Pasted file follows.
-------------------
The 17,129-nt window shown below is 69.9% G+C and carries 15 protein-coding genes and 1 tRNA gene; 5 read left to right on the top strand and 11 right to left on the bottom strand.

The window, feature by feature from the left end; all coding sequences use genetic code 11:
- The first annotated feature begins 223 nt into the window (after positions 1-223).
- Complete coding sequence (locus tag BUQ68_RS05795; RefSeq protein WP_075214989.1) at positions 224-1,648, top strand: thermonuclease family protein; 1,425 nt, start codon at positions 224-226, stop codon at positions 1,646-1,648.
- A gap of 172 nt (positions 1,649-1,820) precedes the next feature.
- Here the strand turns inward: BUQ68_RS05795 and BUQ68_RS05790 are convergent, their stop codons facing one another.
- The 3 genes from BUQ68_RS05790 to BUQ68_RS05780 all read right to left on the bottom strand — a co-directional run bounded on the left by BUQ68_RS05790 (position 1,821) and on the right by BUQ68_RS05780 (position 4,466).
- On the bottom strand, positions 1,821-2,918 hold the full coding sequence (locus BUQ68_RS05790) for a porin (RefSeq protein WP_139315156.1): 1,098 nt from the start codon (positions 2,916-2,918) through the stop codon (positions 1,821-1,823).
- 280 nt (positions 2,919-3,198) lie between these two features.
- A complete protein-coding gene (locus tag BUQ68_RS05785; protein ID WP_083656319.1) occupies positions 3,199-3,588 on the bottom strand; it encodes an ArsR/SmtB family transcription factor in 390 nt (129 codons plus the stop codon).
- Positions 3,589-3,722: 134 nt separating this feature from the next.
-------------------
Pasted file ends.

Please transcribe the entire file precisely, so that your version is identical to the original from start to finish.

The 17,129-nt window shown below is 69.9% G+C and carries 15 protein-coding genes and 1 tRNA gene; 5 read left to right on the top strand and 11 right to left on the bottom strand.

The window, feature by feature from the left end; all coding sequences use genetic code 11:
- The first annotated feature begins 223 nt into the window (after positions 1-223).
- Complete coding sequence (locus tag BUQ68_RS05795; RefSeq protein WP_075214989.1) at positions 224-1,648, top strand: thermonuclease family protein; 1,425 nt, start codon at positions 224-226, stop codon at positions 1,646-1,648.
- A gap of 172 nt (positions 1,649-1,820) precedes the next feature.
- Here the strand turns inward: BUQ68_RS05795 and BUQ68_RS05790 are convergent, their stop codons facing one another.
- The 3 genes from BUQ68_RS05790 to BUQ68_RS05780 all read right to left on the bottom strand — a co-directional run bounded on the left by BUQ68_RS05790 (position 1,821) and on the right by BUQ68_RS05780 (position 4,466).
- On the bottom strand, positions 1,821-2,918 hold the full coding sequence (locus BUQ68_RS05790) for a porin (RefSeq protein WP_139315156.1): 1,098 nt from the start codon (positions 2,916-2,918) through the stop codon (positions 1,821-1,823).
- 280 nt (positions 2,919-3,198) lie between these two features.
- A complete protein-coding gene (locus tag BUQ68_RS05785; protein ID WP_083656319.1) occupies positions 3,199-3,588 on the bottom strand; it encodes an ArsR/SmtB family transcription factor in 390 nt (129 codons plus the stop codon).
- Positions 3,589-3,722: 134 nt separating this feature from the next.